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2019 SCZI Preliminary Program
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Saturday, January 12, 2019
6:00-7:00 pm Dinner
7:00-8:00 pm Keynote Address:Ehud Isacoff,Helen Wills Neuroscience Institute,University of California-Berkeley
Optogenetic analysis of neuromodulation
Abstract:Small molecule neurotransmitters operate at synapses by activating both ionotropic (ion channel) receptors (iGluRs) and metabotropic (G protein coupled) receptors (GPCRs). The signaling is complicated by multiple iGluR and GPCR types being co-localized in the same synaptic site, some of the receptors being localized to both presynaptic and postsynaptic sites, and even glial processes, which are capable of releasing transmitters that also activate neural receptors. We have developed optogenetic approaches for the control of native neuromodulatory GPCRs that can be used to selectively control one type of receptor at a specified cellular site.
8:00-9:00 pm Plenary Session 1
9:00-11:00 pm Welcome Reception
Sunday, January 13, 2019
7:30-8:30 am Breakfast
8:30-10:15 am Plenary Session 2
10:15-11:15 am Break/Exhibits
11:15am-12:15pm Workshops 1
12:15-1:45 pm Lunch
1:45-2:45 pm Community Session 1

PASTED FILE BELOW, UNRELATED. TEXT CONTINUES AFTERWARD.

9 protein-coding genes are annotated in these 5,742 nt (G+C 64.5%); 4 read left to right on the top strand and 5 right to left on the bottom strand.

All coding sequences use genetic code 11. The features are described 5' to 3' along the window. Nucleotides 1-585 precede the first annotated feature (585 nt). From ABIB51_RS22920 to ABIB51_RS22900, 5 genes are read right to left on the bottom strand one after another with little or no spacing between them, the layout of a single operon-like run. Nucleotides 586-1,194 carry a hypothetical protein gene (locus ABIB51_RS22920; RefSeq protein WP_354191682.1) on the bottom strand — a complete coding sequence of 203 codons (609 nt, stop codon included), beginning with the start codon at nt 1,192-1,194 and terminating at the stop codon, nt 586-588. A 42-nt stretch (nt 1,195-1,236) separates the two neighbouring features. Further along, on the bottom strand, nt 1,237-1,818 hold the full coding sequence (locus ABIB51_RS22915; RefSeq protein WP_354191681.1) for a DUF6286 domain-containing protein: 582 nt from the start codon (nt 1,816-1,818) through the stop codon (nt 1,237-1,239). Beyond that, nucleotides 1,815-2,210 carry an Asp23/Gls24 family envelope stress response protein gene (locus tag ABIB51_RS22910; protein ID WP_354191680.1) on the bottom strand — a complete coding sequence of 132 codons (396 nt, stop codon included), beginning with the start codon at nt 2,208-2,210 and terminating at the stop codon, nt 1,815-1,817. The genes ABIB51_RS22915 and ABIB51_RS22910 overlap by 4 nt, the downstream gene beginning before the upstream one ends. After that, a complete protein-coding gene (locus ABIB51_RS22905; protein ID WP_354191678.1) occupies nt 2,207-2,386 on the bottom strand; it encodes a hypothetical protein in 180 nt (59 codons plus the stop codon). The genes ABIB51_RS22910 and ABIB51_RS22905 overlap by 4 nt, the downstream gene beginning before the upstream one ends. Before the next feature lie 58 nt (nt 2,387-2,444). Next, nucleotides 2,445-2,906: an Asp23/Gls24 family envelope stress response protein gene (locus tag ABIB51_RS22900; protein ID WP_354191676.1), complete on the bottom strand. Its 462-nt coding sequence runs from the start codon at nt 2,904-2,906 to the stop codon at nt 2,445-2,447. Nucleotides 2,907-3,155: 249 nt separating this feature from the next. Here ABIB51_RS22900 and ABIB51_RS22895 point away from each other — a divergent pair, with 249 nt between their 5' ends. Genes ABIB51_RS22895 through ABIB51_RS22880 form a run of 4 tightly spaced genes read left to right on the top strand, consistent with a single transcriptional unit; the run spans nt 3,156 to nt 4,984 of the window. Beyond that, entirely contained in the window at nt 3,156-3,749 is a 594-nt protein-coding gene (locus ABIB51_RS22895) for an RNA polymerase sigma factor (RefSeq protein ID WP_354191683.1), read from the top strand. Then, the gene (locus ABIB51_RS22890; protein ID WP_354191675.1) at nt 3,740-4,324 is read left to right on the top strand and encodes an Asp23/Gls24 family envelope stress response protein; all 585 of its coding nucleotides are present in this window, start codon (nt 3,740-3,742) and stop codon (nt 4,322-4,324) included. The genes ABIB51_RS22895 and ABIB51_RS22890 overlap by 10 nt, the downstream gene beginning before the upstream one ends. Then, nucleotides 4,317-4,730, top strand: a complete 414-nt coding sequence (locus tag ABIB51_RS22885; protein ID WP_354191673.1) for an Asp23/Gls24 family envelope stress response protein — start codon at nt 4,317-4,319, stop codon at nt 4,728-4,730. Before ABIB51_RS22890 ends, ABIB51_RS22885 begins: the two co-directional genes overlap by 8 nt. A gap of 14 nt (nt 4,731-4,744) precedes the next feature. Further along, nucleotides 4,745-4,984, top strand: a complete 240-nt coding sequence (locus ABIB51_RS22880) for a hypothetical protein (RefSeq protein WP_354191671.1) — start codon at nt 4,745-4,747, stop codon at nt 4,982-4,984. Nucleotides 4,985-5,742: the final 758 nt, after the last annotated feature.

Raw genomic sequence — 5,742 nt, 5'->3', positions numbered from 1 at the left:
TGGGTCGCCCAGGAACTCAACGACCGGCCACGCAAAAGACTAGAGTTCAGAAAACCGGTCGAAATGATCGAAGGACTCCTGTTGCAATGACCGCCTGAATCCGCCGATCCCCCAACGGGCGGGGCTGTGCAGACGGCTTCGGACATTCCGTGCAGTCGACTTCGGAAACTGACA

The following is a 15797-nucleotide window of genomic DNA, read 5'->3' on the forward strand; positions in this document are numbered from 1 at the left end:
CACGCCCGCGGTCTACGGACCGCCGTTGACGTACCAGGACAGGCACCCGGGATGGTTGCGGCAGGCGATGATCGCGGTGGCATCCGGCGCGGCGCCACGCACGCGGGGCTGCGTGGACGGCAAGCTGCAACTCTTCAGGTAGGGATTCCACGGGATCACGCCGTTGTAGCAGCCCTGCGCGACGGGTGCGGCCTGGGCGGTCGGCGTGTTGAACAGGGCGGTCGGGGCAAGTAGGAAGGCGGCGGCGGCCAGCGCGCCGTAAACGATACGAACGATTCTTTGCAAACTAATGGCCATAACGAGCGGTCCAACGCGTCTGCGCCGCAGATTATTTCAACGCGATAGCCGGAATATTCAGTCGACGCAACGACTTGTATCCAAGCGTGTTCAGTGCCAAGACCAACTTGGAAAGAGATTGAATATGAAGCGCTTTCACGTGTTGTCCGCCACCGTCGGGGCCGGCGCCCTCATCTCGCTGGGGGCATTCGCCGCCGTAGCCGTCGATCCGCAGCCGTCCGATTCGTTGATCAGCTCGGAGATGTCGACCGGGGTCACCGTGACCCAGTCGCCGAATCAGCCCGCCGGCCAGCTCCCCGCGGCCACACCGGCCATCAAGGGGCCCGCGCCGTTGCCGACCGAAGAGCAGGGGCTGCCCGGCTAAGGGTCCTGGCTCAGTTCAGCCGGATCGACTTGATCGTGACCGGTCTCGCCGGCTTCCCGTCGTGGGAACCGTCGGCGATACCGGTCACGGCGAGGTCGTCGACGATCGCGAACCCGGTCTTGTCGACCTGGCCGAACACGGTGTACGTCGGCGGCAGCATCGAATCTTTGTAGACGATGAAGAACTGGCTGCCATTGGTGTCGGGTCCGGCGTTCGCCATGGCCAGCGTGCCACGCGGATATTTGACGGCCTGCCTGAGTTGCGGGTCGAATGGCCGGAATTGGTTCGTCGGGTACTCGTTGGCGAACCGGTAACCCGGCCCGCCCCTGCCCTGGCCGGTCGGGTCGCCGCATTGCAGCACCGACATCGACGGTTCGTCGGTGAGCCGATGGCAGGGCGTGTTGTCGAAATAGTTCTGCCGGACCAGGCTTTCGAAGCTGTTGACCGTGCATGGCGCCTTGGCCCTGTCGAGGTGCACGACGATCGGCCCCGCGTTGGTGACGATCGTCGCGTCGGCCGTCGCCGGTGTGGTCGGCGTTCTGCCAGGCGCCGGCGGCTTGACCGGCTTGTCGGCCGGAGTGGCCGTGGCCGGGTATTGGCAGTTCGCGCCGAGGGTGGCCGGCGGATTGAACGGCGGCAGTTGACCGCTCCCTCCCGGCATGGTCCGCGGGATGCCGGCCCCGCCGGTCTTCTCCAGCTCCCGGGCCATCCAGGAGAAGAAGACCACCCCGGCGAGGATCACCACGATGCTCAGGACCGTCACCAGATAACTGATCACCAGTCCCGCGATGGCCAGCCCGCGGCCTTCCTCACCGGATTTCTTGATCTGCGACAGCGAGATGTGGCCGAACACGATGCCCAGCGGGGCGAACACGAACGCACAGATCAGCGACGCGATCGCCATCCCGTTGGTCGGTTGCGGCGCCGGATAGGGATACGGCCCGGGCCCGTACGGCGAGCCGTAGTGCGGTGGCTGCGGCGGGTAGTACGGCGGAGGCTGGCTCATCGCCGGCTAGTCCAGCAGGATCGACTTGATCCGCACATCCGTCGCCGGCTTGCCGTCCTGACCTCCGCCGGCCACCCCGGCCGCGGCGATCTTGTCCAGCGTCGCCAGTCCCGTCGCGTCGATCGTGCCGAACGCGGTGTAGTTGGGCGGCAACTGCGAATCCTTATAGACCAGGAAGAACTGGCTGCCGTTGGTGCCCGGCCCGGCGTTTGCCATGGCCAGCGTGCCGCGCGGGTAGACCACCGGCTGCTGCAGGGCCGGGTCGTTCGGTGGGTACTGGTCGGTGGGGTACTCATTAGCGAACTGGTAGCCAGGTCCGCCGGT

2:45-3:45 pm Break/Exhibits
3:45-5:30 pm Concurrent Sessions 1
6:00-7:00 pm Dinner
7:30-10:30 pm Poster Session 1

Monday, January 14, 2019

7:30-8:30 am Breakfast
8:30-10:15 am Plenary Session 3
10:15-11:15 am Break/Exhibits
11:15am-12:15pm Workshops 2
12:15-1:45 pm Lunch
1:45-2:45 pm Community Session 2
2:45-3:45 pm Breaks/Exhibits
3:45-5:30 pm Concurrent Sessions 2
6:00-7:00 pm Dinner
7:30-10:30 pm Poster Session 2
Tuesday,January 15, 2019
7:30-8:30 am Breakfast
8:30-10:15 am Plenary Session 4
10:15-11:15 am Break/Exhibits
11:15 am-12:15 pm Workshops 3
12:15-1:45 pm Lunch
1:45-2:45 pm Community Session 3
2:45-3:45 pm Break/Exhibits
3:45-5:30 pm Concurrent Sessions 3
6:00-7:00 pm Dinner
7:00-8:00 pm

Keynote Speaker:Steve Haddock, Monterey Bay Aquarium Research Institute
From Obscurity to Ubiquity: How jellyfish and other organisms inspire bio-optical research
Abstract:The same properties that make bioluminescence and fluorescence essential for many marine organisms make them useful to researchers as laboratory tools. Since their discovery during basic research on light-producing jellyfish, GFP and photoproteins have been applied, adapted, and engineered for a variety of imaging applications. Despite now decades of research, there are still surprising properties that can be evoked from natural bio-optical proteins, and still many novel light-emitting chemistries to explore. This talk will review some of the history of the development natural imaging tools and present some of the recent and the yet-uncharacterized biochemical systems used in the ocean for generating living light.

8:00-11:00 pm Closing Reception
Wednesday,January 16, 2019
7:30-8:30 pm Breakfast

 

 

 

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